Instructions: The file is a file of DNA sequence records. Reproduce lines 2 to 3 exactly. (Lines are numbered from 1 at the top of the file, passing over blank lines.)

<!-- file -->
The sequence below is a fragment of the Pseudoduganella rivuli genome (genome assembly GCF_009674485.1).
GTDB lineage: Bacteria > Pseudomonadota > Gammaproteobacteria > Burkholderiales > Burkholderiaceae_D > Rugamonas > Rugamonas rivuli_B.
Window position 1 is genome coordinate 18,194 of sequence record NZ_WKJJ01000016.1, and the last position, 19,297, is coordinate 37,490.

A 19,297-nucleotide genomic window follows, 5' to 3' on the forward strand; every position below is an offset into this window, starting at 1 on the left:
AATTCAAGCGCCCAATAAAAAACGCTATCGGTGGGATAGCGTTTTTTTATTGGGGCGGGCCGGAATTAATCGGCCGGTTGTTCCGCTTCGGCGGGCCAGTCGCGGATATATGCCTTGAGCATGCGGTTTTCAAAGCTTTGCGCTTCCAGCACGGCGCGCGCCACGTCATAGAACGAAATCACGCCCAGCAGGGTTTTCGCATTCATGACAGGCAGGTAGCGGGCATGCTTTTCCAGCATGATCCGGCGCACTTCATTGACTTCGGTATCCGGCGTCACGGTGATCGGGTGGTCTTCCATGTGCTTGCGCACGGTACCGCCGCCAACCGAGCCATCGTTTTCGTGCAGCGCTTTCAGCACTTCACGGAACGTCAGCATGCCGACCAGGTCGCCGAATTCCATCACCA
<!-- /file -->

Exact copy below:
GTDB lineage: Bacteria > Pseudomonadota > Gammaproteobacteria > Burkholderiales > Burkholderiaceae_D > Rugamonas > Rugamonas rivuli_B.
Window position 1 is genome coordinate 18,194 of sequence record NZ_WKJJ01000016.1, and the last position, 19,297, is coordinate 37,490.